President Carter recently said he would judge how well he did on his State of the Union message by the reaction in the stock market.
The message, however, was delivered into the maws of a massive snowstorm that swept the northeast and delayed the opening of stock exchanges in New York until noon. The Dow Jones Industrial average today finally clsed off 1.73 points follwing an abbreviated session on the New York Stock Exchange that was market by light trading.
The reception of his speech in the business and financial community could also be described as chilly. Business leaders and economists complained that the speech contained little that was new and did not help to clarify pressing issues comfronting the nation, such as the outcome of energy legislation currently deadlocked in a House-Senate conference committee.
In Europe the dollar dropped sharply in the first hour of trading on foreign exchange markets in reaction to the message and the absence of any remarks that might have bolstered the U.S. currency. But by this morning the dollar recovered part of its losses.
Walter E. Hoadley, executive vice president and chief economists of the Bank of America, said he agreed with President Carter's optimistic reading of the state of the economy. But Hoadley added, "We have a confidence crisis, not an economic crisis. The President addressed himself more to the economic than to the confidence problem, and that's why he has some difficulty in getting support."
Irving S. Shapiro, chairman of the Dupont Co., and the head of the Business Roundtable, said the speech's 'general tone on economic issues is positive. I was impressed," he added, "with his recognition that many of our problems must be solved by the private sector, that government cannot solve them."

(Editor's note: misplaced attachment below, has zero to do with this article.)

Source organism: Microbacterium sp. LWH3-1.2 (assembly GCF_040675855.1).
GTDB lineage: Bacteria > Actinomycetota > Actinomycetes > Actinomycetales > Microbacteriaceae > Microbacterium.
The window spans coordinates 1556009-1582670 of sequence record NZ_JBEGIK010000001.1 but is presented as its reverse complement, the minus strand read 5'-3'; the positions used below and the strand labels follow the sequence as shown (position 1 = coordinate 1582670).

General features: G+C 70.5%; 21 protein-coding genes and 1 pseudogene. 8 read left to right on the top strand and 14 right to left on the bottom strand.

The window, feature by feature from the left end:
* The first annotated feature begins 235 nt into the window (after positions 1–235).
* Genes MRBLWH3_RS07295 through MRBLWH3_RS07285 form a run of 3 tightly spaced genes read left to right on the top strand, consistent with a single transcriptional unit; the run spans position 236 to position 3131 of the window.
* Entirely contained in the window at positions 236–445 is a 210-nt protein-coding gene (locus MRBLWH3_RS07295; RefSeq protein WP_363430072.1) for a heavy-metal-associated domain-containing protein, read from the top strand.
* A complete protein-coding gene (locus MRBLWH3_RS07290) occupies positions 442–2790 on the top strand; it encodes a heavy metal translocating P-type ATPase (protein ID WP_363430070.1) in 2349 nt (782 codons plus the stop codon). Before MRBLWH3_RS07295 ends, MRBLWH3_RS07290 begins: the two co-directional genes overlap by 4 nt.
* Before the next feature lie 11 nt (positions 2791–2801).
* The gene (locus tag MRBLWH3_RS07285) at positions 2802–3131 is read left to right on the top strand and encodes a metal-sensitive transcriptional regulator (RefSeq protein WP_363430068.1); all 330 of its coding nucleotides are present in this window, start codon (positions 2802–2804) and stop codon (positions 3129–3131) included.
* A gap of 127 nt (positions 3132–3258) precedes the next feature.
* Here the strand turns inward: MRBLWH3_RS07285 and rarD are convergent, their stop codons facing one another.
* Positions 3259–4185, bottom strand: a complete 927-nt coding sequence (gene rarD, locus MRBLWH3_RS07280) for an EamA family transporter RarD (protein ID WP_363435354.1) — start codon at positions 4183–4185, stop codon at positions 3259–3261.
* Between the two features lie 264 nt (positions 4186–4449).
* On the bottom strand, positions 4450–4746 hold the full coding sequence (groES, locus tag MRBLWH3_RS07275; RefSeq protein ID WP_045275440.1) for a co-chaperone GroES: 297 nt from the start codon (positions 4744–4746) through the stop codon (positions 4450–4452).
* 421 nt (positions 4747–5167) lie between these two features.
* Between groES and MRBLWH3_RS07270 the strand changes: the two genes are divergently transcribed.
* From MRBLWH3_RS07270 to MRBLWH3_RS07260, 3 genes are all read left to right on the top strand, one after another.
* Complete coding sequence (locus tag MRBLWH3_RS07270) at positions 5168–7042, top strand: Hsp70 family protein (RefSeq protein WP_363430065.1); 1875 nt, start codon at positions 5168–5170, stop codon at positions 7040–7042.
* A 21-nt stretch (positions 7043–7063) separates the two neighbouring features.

But Shapiro said the plan to set up a voluntary anti-inflation effort "raises the spector of wage-price guidelines."
Richard S. Peterson, senior vice president and economist for the Continental Illinois Bank, said Carter's proposal for voluntary wage and price restraint by labor and business "harks back to the WIN program," referring to the Whip Inflation Now campaign that President Ford launched, and which was widely derided as ineffective.
Peterson expressed disappointment that Carter said his tax cuts would be tied to a program of significant reforms to bring in more revenues.
"I thought they were going to move to a cleaner tax bill, but what I got out of the message is that reform is going to be an important element," said Peterson.
"This will only wind up in delays and add to continuing uncertainty. I don't believe in the concept of business confidence," he said. "I do believe in uncertainty, which retards business spending. The delays we're having in getting legislation through Congress are detrimental in business planning and are contributing to the slowdown in economic activity, and I don't see that clarified in the message last night."
During the speech, Carter, in listing his priorities for solving the energy crisis, mentioned increased production first, elicting a burst of a applause from some in the audience. Some oil and gas producers took the statement as an indication that Carter has shifted his emphasis away from conservation and toward more production.
"That did seem like a signal," said Ted Erick, the chief economist for Standard Oil of Indian. "But those are just words. What we need is a new plan . . . one would think that they might call off some of their dogs in Congress and generally try to cooperate and get something going in the area of compromise."